The SMU Tower Center held its eighth annual National Security Symposium titled, “National Defense: Budgets, Resources and Readiness,” featuring two panels each comprised of three experts and a moderator April 11. With the recent release of the Trump administration’s National Security Strategy, National Defense Strategy, and the budget for fiscal year 2018, the panelists had plenty to dissect in their presentations. Here’s what we learned from the discussions.
The SMU Tower Center Sun & Star Program held its first China Symposium March 15-16, “The China Challenge: International Relations of the Asia-Pacific.” Read Highland Capital Management Tower Scholar Tim Smith’s top five takeaways from the panels.
President Donald Trump signed the Republican tax bill, the Tax Cuts and Jobs Act, into law in December. It was the greatest one-time reduction in the corporate tax rate, from 35 percent to 21 percent, in U.S. history.
Cato Institute’s Ryan Bourne visited the SMU Tower Center to discuss the economic implications of the bill. Bourne examined the impact through three inter-linked lenses: the direct financial impact on families, the impact on economic efficiency and growth, and the impact on the federal debt burden.
Paul B. Stares, director of the Center for Preventive Action at the Council on Foreign Relations, presented ideas from his new book in a talk at the Tower Center “America’s Next War and How to Prevent It.”
Stares argues that there’s been a reversal of post-Cold War trends. Growing friction among great power countries and increasing organized violence in unstable regions of the world make the case that the United States is facing a growing risk of conflict.
Three Highland Capital Management Tower Scholars interviewed former Ambassador Swanee Hunt about issues facing women and starting a career in D.C. before her talk at the Tower Center Feb. 19, “Rwandan Women Rising.”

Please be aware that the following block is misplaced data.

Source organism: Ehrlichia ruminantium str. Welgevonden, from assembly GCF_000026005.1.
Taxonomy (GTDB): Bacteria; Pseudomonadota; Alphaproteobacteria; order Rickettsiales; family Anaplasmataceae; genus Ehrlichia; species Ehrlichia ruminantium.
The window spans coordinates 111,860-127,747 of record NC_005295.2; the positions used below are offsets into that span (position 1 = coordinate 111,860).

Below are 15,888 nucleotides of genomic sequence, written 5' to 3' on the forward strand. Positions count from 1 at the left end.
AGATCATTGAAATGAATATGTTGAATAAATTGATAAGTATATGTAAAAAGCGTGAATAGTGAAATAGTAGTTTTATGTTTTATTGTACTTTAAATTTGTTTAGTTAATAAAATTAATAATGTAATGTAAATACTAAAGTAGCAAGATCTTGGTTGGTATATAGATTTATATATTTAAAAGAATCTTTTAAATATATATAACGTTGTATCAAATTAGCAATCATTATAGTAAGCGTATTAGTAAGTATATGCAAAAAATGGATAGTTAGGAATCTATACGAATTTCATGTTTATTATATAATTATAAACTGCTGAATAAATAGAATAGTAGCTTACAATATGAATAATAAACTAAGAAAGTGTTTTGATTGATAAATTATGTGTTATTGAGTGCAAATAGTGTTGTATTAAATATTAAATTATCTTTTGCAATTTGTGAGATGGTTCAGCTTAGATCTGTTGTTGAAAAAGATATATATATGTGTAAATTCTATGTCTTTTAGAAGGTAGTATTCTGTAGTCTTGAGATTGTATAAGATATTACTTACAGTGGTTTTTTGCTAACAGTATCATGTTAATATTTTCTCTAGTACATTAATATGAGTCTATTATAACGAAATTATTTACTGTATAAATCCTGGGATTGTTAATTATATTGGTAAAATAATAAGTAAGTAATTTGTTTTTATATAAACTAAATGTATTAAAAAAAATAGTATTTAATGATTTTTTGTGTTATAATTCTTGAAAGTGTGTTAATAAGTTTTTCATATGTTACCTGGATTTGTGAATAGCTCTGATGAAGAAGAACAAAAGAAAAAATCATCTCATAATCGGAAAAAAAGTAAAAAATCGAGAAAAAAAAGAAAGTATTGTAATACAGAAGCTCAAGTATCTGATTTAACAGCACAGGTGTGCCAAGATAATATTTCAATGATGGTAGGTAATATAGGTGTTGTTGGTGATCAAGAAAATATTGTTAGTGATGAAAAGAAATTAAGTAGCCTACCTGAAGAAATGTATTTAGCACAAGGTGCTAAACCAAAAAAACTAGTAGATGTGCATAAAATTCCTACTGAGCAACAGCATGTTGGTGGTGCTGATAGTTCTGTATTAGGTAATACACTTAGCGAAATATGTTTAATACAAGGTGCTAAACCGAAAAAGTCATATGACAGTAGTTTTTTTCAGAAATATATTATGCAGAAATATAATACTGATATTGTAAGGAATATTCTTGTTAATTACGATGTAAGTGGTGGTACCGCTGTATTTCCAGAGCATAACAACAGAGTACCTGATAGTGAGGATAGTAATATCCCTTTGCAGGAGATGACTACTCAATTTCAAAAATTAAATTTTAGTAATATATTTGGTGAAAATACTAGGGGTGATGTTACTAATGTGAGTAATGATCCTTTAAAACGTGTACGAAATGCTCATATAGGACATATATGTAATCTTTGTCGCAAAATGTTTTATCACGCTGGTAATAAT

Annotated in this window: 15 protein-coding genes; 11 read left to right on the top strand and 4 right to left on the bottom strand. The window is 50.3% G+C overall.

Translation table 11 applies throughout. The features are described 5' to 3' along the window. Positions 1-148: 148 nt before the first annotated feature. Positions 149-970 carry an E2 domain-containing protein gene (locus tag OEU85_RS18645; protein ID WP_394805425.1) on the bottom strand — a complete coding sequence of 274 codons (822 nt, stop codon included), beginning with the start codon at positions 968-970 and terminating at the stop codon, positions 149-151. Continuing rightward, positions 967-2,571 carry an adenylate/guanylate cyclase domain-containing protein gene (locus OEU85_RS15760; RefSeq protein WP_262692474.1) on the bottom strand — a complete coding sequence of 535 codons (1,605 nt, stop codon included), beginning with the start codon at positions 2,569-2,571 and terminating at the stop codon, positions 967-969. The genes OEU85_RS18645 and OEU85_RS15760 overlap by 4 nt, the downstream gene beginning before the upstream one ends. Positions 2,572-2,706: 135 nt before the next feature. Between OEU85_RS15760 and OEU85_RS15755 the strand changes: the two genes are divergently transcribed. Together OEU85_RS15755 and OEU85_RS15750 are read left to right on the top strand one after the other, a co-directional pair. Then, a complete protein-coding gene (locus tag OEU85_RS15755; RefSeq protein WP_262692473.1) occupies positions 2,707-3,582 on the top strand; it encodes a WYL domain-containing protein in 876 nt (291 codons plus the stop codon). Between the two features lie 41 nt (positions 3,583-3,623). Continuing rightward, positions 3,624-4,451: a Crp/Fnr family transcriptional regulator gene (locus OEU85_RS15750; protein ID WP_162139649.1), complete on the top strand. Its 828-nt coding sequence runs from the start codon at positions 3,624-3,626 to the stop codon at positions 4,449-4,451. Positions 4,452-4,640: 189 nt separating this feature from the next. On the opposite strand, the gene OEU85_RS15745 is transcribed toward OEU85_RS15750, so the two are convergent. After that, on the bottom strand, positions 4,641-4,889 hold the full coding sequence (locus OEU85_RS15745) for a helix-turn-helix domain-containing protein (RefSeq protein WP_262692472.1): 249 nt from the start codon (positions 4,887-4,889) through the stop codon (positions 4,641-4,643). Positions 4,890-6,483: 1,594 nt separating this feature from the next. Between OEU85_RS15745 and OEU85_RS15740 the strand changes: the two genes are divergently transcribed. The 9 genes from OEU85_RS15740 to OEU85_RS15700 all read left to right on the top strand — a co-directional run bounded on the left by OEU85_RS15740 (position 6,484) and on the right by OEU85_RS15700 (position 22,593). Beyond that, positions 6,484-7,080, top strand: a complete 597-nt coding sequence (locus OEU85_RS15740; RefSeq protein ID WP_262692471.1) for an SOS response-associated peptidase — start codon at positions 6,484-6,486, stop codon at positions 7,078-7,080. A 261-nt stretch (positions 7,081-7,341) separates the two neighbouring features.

HCM Tower Scholar Morgan Peterson: 64% of Rwanda’s National Parliament is made up of women. How can that model of representation be implemented all across the world?
Alyssa Ayres, Senior Fellow for India, Pakistan, and South Asia at the Council of Foreign relations, visited the SMU Tower Center to talk about her new book, Our Time Has Come: How India is Making Its Place in the World. India has the third largest military in the world, it has the fifth largest defense budget, and it’s the world’s seventh largest economy.
With President Trump’s increasingly provocative tweets directed at North Korea and Kim Jong-un, people have becoming increasingly concerned with the seemingly unquestioned power the president has to order nuclear strikes. SMU Professor of Law Anthony Colangelo was no different. He drafted a paper on why there is a duty to disobey illegal nuclear strike orders, believing that in most scenarios, but not all, the use of such weapons would constitute a war crime.
The SMU Tower Center and Asian Studies hosted Perry Link, author and translator of many influential works on Chinese language, literature, human rights and cultural history, at SMU Feb. 8 for the program “The Life and Ideas of Liu Xiaobo.” Liu Xiaobo was China’s Nobel Peace Prize laureate before he died in July while still serving a prison sentence for inciting subversion of the state. He was an outspoken critic of both the West and China, a poet, and a scholar. HCM Tower Scholar Destiny Rose Murphy interviewed Link about his research into Xiaobo’s life before the program.
The SMU Tower Center Sun & Star Program on Japan and East Asia partnered with the SMU Mission Foods Texas-Mexico Center for an all-day discussion of the Japan-Mexico-Texas economic and political relationship Jan. 30.
The SMU Tower Center and Latino Center for Leadership and Development co-hosted a policy forum discussing “gente-fication” and various policy solutions that could reduce the impact of the rising costs of housing and amenities for low-income locals. HCM Tower Scholar Destiny Rose Murphy wrote about what she learned.